GINGIVITS is a common and mild form of gum disease (periodontal disease) that is mainly the result of infections and inflammation of the gingiva, the part of your gum around the base of your teeth. The gums can become swollen and red, and they may bleed. Because gingivitis is usually painless and has very mild symptoms, many people who have it are unaware of it.

    It’s important to take gingivitis seriously and treat it promptly, before it advances into periodontitis.

    Is gingivitis curable and preventable? 

    Gingivitis can be prevented, and existing gingivitis can be reversed, with good oral hygiene and a bit of help from your dentist and dental hygienist.

     

     

     

     

     

    How to cure gingivitis:
    1. Brush your teeth 2x a day, using a soft-bristled toothbrush to gently brush around each tooth.
    2. Floss your teeth once a day. Plaque can hide between teeth where toothbrush bristles can’t reach well.
    3. Use a fluoride rinse.
    4. See your dentist and hygienist every 6 months
    5. Avoid ingesting a lot of sugary foods and beverages.

    PERIODONTITIS (pair-e-o-don-TIE-tis), commonly referred to simply as “gum disease”, is a serious gum infection that damages the soft tissue and, without treatment, will destroy the bone that supports your teeth. Periodontitis can cause teeth to loosen or lead to tooth loss. Periodontitis is common but largely preventable.

    Symptoms include swollen, red, tender gums, and bleeding gums. Sometimes, gum ulcers will also be present.

    Advanced gum disease, which is also referred to as periodontitis, cannot be completely cured, but it can be treated, to minimize the severity and effects it has on your teeth and bone. Therefore, it’s highly important for patients to implement a maintenance treatment plan to protect themselves against rapid advancement of this disease, which eventually leads to tooth loss. It’s also a risk factor for heart and lung diseases.

    Scaling and root planning, followed by regular periodontal maintenance visits can help maintain a healthier oral microflora, and help avoid some of the more serious side effects, such as receding gums, bone loss, and eventually, tooth loss.

    Advanced Periodontitis can cause your breath to smell like sulfur or rotten eggs. This is because of the bacteria in your mouth releasing chemicals that smells like these things. Unfortunately, some people don’t admit to themselves there’s a problem until this phase of disease is reached. So, if your gums are red, or bleed easily when you brush or floss, or if you notice the gums receding, see a dentist right away to have your teeth and gums checked.

    Can teeth be saved with periodontal disease?

    Saving teeth from periodontal disease is possible if you detect the signs and symptoms early and regularly visit your dentist for cleanings and exams. If the condition progresses unhindered, tooth loss should be considered as an eventuality.

    Does periodontal disease show on an x-ray?

    Taking x-rays is part of the periodontal disease diagnosis process. When we evaluate your gum health, we use x-rays to check how much jawbone you have surrounding each tooth. Since the bone is what keeps your teeth secure, bone loss is an indication of periodontitis, which is a serious oral infection.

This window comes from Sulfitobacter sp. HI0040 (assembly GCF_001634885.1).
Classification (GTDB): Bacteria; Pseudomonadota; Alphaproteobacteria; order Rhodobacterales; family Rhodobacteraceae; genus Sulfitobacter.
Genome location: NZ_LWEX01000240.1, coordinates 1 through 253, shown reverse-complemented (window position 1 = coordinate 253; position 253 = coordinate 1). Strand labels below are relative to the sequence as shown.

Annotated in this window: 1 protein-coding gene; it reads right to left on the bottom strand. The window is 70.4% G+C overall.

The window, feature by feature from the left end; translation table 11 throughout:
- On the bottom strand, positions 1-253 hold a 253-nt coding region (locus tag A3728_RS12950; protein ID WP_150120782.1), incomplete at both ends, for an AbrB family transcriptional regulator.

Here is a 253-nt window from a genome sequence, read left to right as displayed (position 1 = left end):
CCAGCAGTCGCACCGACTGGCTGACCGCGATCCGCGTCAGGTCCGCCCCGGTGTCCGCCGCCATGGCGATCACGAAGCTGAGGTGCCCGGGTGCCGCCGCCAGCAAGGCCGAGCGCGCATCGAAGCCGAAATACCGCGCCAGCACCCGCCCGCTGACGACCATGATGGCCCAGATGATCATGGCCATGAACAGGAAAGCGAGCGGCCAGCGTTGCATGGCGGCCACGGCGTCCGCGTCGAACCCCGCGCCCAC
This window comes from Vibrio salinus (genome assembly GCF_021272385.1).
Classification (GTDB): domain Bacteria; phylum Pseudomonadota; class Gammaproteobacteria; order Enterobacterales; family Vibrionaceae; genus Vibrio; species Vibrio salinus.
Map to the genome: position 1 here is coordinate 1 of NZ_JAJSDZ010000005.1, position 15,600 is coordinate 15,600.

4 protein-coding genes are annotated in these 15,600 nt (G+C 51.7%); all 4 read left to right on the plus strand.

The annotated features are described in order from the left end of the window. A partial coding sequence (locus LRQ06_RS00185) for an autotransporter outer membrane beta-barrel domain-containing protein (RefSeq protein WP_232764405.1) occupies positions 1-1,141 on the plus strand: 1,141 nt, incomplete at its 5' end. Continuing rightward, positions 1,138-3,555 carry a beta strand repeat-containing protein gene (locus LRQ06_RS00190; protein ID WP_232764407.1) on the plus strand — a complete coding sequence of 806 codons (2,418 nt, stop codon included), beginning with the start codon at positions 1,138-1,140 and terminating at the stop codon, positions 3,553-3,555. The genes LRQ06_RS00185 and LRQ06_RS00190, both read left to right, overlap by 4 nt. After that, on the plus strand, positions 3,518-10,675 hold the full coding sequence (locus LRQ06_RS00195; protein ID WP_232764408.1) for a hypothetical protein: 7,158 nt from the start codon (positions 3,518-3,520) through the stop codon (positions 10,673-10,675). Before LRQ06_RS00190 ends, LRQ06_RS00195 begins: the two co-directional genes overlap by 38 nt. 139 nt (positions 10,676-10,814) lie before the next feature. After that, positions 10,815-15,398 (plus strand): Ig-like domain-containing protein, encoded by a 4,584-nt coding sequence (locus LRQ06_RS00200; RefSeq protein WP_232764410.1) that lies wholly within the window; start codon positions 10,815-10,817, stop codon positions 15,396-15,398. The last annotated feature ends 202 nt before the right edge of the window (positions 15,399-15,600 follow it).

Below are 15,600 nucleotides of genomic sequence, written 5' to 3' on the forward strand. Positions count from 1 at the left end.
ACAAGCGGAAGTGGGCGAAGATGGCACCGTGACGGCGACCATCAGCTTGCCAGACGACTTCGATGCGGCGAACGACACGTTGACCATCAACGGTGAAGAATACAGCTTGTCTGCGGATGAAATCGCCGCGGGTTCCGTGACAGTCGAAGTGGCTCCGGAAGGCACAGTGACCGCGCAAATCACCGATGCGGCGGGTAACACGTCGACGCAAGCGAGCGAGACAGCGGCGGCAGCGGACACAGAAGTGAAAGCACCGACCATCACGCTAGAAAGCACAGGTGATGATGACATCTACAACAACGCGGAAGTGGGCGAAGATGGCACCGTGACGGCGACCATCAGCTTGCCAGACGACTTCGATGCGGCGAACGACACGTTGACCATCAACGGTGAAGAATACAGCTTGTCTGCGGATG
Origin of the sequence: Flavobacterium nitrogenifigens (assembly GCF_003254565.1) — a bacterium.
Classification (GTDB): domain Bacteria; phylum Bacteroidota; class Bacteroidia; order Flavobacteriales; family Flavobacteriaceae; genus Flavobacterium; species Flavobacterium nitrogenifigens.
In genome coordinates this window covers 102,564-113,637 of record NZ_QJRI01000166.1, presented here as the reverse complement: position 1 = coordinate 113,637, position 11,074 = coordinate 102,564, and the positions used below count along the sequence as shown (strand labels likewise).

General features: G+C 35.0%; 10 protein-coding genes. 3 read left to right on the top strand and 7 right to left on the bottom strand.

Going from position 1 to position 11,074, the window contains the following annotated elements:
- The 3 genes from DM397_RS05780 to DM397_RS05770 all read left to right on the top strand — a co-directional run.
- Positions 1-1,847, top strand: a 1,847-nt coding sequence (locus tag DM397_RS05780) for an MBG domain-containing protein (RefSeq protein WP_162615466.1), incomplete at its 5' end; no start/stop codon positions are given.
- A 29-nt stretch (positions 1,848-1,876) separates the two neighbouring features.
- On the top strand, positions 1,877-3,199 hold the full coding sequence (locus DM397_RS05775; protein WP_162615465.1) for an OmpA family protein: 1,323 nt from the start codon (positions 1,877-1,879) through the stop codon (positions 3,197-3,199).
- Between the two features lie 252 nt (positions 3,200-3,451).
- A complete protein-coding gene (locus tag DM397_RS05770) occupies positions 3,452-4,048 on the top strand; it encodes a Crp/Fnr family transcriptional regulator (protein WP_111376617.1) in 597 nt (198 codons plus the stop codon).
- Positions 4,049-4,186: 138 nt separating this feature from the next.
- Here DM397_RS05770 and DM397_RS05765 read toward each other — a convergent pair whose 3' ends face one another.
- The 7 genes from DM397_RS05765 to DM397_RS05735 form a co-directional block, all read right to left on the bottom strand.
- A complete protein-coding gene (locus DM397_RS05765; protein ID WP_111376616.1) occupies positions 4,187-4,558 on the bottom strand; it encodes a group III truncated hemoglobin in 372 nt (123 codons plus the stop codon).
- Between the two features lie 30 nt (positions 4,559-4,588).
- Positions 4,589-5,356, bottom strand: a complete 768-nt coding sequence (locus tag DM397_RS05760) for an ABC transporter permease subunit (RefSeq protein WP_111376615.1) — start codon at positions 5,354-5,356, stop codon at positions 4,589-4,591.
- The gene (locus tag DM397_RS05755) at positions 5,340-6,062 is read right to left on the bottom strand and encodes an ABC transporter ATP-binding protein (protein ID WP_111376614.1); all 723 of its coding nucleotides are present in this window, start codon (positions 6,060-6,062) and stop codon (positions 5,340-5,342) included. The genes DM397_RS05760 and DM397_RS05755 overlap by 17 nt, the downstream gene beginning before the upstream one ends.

What are we doing when we probe around each tooth, calling out numbers?

    This is called periodontal charting. We are measuring the depth of the pocket around each tooth; the depth at which the gum ligament is attached to the tooth.

    In a healthy mouth, the pocket depth is usually between 1 and 3 millimeters (mm). Pockets deeper than 4 mm are indicative of periodontitis. Pockets deeper than 5 mm cannot be cleaned well, no matter how diligent your homecare routine is.

    As part of the periodontal maintenance plan, we will periodically do this periodontal charting, as well as taking x-rays, to monitor bone loss.

    Treating gum disease without surgery
    1. Scaling and Root Planing (often referred to as a ‘deep cleaning”). The goal in the treatment of gum disease is to rid the teeth and gums of pathogenic bacteria and the toxins they produce, which cause the bone and soft tissue damage. Just having Root Planing once does not cure this permanently. Why not? Well, these harmful microbes recolonize at an interval of approximately 3 months, which is why the 3-month periodontal maintenance visits are recommended. We are able to get deeper down into the pockets around the teeth, where these microbes live, and your toothbrush, floss and water pik cannot reach. If we remove them before they recolonize, we can keep the damage at bay and prevent bone and tooth loss.
    2. Antibiotics/Antimicrobials. (Occasionally, and only in some cases; not routinely.)

     

     

     

     

    If you are diagnosed with gum disease, we will work with you to create a thorough plan on how to best treat and then maintain this for the level of severity you have. (There are varying levels, requiring different maintenance protocols).

    If you’re experiencing any of the above-mentioned symptoms, contact us here or call us for a complimentary evaluation.  We’re here to help!  214-956-9100